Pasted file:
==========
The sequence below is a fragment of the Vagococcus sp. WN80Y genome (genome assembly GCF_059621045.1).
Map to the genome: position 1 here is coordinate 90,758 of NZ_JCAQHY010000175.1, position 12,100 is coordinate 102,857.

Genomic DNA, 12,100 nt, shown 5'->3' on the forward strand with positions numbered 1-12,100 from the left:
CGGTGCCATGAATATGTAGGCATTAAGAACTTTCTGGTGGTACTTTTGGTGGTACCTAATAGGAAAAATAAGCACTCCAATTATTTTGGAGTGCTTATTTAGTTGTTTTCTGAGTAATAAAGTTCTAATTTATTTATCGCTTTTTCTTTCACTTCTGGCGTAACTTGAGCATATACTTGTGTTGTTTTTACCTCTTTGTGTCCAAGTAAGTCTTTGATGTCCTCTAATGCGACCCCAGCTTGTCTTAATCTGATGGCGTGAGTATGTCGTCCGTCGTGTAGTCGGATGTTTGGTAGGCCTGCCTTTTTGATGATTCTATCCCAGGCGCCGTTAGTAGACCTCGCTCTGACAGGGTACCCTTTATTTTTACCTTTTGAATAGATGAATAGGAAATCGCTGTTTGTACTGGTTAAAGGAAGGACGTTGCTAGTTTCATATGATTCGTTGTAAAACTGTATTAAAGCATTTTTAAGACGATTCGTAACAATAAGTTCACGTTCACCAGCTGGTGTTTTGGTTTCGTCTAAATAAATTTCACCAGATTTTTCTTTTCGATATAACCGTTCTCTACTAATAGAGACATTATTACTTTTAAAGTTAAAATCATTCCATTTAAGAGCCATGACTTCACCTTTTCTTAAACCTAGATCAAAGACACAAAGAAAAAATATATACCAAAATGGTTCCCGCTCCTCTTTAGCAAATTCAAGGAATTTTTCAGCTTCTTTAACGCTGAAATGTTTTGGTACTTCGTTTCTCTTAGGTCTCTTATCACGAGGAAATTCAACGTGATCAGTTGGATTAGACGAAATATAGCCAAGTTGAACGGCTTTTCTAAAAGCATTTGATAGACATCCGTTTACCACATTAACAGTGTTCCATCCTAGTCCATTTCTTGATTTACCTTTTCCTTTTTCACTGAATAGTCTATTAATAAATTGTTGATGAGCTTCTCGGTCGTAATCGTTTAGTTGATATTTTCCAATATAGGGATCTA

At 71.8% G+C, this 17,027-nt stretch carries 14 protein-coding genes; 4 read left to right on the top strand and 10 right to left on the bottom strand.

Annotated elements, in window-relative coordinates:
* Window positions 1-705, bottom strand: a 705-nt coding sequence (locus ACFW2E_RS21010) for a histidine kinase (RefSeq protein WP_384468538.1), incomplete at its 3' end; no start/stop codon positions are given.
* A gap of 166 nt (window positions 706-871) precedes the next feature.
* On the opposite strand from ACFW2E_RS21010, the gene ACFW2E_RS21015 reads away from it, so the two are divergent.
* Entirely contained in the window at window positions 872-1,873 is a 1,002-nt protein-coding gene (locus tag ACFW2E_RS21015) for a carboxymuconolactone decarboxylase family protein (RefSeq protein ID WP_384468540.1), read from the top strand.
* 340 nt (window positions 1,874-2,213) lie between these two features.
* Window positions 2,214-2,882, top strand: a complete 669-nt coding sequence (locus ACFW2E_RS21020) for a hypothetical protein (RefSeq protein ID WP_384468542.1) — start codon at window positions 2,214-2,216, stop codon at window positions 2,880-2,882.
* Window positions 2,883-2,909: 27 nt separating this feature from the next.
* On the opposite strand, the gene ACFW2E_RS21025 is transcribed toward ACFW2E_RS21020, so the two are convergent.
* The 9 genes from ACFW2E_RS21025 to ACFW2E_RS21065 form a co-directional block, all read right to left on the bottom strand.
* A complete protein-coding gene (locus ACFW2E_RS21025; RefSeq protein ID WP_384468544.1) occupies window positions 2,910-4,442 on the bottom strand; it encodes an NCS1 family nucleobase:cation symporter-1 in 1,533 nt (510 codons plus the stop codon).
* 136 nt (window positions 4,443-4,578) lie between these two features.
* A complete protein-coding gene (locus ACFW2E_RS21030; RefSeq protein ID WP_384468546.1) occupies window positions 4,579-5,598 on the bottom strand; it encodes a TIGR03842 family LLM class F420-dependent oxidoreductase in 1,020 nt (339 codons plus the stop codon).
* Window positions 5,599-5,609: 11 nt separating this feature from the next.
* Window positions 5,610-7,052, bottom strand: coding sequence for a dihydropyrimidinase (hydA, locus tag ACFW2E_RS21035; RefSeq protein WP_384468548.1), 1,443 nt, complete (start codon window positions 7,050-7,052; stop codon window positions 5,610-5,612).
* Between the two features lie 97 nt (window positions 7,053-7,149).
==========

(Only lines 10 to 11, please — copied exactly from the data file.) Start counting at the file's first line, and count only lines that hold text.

* Entirely contained in the window at window positions 872-1,873 is a 1,002-nt protein-coding gene (locus tag ACFW2E_RS21015) for a carboxymuconolactone decarboxylase family protein (RefSeq protein ID WP_384468540.1), read from the top strand.
* 340 nt (window positions 1,874-2,213) lie between these two features.